The spark that kindles revival is open confession of sin. That is logical when we think about it, although it is also the reason why we resent and resist it. Revival starts with conviction of sin, specific, surprising, and intense enough to make us determined to be rid of it. How can we do that? By repentance and confession, of course, leading to the cleansing blood. But that is not all. I belong to a company of Gods people, and in most instances my conviction of sin comes to a head when I am hearing Gods word among them. Can I then possibly be honest in my repentance if I conceal it from them, when I lived among them with sin in my life, yet professing a righteousness which was not the real fact? Of course I cannot. The sacrifices of God are a broken spirit, and that cannot mean broken before God, but stiff-necked before man.
Let us face it. Heart conviction is the smouldering embers of revival, but open confession and the cry for mercy is the lighted flame. And is not that where the hold-up comes? Confession before men does not leave me with a rag of self-righteousness, it is the capitulation of the final and most jealously guarded citadel of self. Are there not many occasions when the Spirit of God is manifestly at work through the word preached with power, we come to the edgeand stop short? Not for lack of conviction, but lack of obedience in open confession. We stop sometimes in a meeting and ask, Who wants revival? A number of the godly respond. Let those who want revival step forward. Out they come. Then what? How does revival come? The answer is always the sameBegin it in me. But its beginnings are painful and costly. They are honest confession, not general prayer. If my people humble themselves then will I hear. I dwell…with him also that is of a contrite and humble spirit, to revive the spirit of the humble. Revival starts when we wait on God long enough to face our individual sins, not sin in its grosser forms which most of us may not be committing, but in the subtle, finer forms of which we have spoken earlier; and when we are humbled and hungry and desperate enough to make open confession. A thousand instances prove the truth of this.
Gods word specifically tells us that vital spiritual experience is bound up with open confession before men in conjunction with the private transac-tion with Himself (Rom. 10:9), and it is a plain fact of revival history. Something happens to me personally when I break down in public, which does not happen to me in secret. It is the burning of my boats behind me; it is the cutting of the shore lines, which launches me clean out on my new voyage of cleansing and faith. Something is released within me which gives new tone and power, combined with new boldness to my witness. But its effect on others is both contagious and dynamic. One sets another going. Confession and testimony are bound to move my neighbour. I dont do it for that purpose. I do it because God tells me not to be a hypocrite, and to confess both my faults and the grace of my God in me. But all revivals in history have consisted of a cry from the heart which has leaped from one to another, till the whole atmosphere is charged with the power of God.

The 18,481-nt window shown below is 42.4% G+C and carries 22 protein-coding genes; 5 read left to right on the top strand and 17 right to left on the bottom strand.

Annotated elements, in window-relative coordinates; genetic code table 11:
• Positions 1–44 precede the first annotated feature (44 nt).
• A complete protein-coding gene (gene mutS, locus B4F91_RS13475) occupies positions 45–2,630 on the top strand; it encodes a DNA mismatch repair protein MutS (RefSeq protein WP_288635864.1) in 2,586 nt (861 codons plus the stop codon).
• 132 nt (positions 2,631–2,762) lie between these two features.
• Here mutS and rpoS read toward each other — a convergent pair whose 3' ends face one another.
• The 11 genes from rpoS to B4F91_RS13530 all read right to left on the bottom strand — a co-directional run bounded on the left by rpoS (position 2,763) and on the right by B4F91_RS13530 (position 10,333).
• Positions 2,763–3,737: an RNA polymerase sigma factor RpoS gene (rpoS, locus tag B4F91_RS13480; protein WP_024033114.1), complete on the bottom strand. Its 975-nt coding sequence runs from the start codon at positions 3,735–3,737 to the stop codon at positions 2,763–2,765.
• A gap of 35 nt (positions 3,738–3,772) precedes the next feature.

Are we to hold back from such scenes through fear? Are we to sit back and say, Yes, but embarrassing and unwise exposures might be made. We must be very cautious. Caution will never unloose the heartstrings or open closed mouths. Risks must be taken. Far, far better to let a burdened soul get into the clear, even if sometimes something out of place may be said. A word in season may adjust that: and if not, is it not a thousand times better that a soul in the mire should get his feet on the rock, even if he splatters us a bit in doing so, than that he should remain in his filth? The danger is not the occasional person who might say too much, but the mass of people who say too little, and never get free themselves to transmit to others what could flow from their open and cleansed personalities.
So if we ask the question, How can revival come, the answer is here. Through honesty. We must come to the light and walk in the light with each other as much as with God. We must start with ourselves, in this as in all else the preacher leading the people, confessing with Isaiah that I am a man of unclean lips, as well as that I dwell in the midst of a people of unclean lips.
Confession must be specific, just as true conviction is. In all revivals it has been first the pinpointing of sin by the Spirit, and then the pin-pointing of ourselves as the sinners. Keep to that when we seek revival, not to the emotional circumference, but to the moral centre. Aim for brokenness and openness, we ourselves leading the way. We shall meet bitter opposition, there will be many critics, there can rarely be a revival without a revolution, but we know we are on safe ground when sin is exposed, the precious blood magnified, and the people of the Lord real with one another: and those scenes of ancient times will be repeated, as indeed they are, when the people could not discern the noise of the shout of joy from the noise of the weeping of the people.
from The Liberating Secret